YI Artists meet Jacolby Satterwhite
May 21, 2014
In May, Youth Insights Artists were lucky enough to work closely with 2014 Biennial artist Jacolby Satterwhite. For two weeks, Satterwhite collaborated on a performance-based video project with the teens, then invited them to his studio to get a glimpse of his life as an artist.
Satterwhite’s Biennial text says that: “. . .the artist continues his exploration of 3-D animation and digital space as a utopian realm to explore memory and personal history. Combining a virtual, dreamlike space with live action, [Satterwhite]. . .occupies a surreal, science fiction–inspired environment constructed of elements gleaned from his mother’s drawings of common domestic objects and luxury products and her scrawled texts accompanying them.” As Satterwhite explained, his mother began to draw as a response to her growing mental illness, and he became interested in art as he watched and helped her create those drawings, of objects real and invented. His work uses her drawings as a jumping-off point for exploring his own identity, history, and memories, as his animated characters use and interact with her drawn objects.
Copies of drawings by Satterwhite’s mother, May 2014. Photograph by Filip Wolak
YI Artist Sally performs in front of the green screen, May 2014. Photograph by Filip Wolak
The view from behind the camera as YI Artist Yueer performs, May 2014. Photograph by Filip Wolak
Applause for Mieyoshi as she exits the “stage,” May 2014. Photograph by Filip Wolak
Satterwhite shows us all how it’s done, May 2014. Photograph by Filip Wolak
When he came to work with YI Artists, Satterwhite brought copies of some of his mother’s drawings with him, and asked the teens to select five each to interpret through movement and performance. A camera, lights, and a green screen transformed the Whitney Studio into a film studio for the afternoon—an intimidating prospect for some teens and an exciting one for others. Regardless of their eagerness to get in front of the camera, Satterwhite challenged each of the Artists to think of how they might interact with his mother’s drawn inventions, and then to perform that interaction. As he filmed, he called out encouragement—and sometimes genuine amazement, such as when one teen performed a flawless death drop!—and offered constructive feedback. His fun and lighthearted presence put some of the more reluctant performers at ease and pushed the more outgoing Artists to new heights. At the end of the session, Satterwhite joined YI Artists in front of the green screen for an impromptu photo shoot, complete with model-fierce poses.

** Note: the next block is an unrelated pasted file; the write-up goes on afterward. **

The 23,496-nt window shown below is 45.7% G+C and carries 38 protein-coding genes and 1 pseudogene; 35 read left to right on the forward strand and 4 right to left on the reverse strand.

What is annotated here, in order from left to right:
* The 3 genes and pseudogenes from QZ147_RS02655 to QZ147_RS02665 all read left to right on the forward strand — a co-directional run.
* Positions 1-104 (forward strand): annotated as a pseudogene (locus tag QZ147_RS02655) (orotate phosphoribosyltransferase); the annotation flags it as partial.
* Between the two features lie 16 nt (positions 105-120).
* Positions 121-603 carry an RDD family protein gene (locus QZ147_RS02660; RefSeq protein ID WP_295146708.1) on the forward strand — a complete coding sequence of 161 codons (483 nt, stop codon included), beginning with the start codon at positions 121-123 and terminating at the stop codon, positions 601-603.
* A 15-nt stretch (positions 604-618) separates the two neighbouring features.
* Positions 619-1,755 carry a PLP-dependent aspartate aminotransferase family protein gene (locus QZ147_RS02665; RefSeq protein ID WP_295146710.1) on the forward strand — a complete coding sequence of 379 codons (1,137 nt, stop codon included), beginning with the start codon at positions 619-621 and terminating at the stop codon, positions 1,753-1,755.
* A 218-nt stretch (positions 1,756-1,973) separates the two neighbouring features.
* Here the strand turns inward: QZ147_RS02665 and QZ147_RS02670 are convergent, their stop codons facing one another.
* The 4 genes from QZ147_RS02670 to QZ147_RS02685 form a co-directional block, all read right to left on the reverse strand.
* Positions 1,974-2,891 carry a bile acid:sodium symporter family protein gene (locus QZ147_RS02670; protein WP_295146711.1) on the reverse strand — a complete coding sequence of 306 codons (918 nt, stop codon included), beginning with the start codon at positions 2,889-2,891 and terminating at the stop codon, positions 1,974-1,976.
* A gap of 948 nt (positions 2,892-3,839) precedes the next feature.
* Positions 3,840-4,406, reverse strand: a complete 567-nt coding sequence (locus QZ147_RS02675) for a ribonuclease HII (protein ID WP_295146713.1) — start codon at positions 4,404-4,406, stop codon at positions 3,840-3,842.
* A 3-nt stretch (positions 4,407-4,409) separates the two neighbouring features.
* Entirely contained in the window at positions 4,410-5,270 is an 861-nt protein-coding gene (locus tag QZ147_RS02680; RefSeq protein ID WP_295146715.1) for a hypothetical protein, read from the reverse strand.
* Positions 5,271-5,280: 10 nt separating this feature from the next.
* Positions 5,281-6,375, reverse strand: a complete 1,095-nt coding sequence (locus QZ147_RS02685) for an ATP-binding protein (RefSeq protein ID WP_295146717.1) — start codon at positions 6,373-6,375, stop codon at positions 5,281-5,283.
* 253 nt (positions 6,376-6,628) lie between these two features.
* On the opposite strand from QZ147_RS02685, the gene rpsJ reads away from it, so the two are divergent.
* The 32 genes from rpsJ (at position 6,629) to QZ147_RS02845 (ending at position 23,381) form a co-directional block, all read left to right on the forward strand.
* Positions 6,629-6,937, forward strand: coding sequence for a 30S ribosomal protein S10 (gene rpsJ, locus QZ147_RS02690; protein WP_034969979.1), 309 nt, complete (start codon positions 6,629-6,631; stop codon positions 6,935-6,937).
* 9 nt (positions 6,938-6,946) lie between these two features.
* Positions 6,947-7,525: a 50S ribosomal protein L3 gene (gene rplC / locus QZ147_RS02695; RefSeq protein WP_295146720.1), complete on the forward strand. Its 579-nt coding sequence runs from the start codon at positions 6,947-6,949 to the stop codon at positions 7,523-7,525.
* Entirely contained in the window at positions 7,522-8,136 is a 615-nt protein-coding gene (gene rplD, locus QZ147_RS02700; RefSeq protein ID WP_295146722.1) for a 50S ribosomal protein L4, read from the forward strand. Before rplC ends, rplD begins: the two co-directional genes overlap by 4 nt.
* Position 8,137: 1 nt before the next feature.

Using the footage he had gathered of their performances, Satterwhite put together a 3-D animation video of the YI Artists that premiered at the Youth Insights Spring Celebration. While he worked on the video, he invited the teens to visit his studio at the Lower Manhattan Cultural Center. He showed teens around the studio space then sat down to talk with them about his own experience of what it takes to become a successful artist. He talked about his days living on ramen noodles and working at Urban Outfitters, and the decision to apply for grants and fellowships that would allow him to devote all of his time to art. As he transitioned from making more traditional paintings to doing his experimental 3-D video work, it was winning those fellowships that gave him the confidence he needed. It was a candid, funny, and genuinely inspiring conversation. YI Artists are so grateful to have had the chance to work with him!
By Correna Cohen, Youth Programs Fellow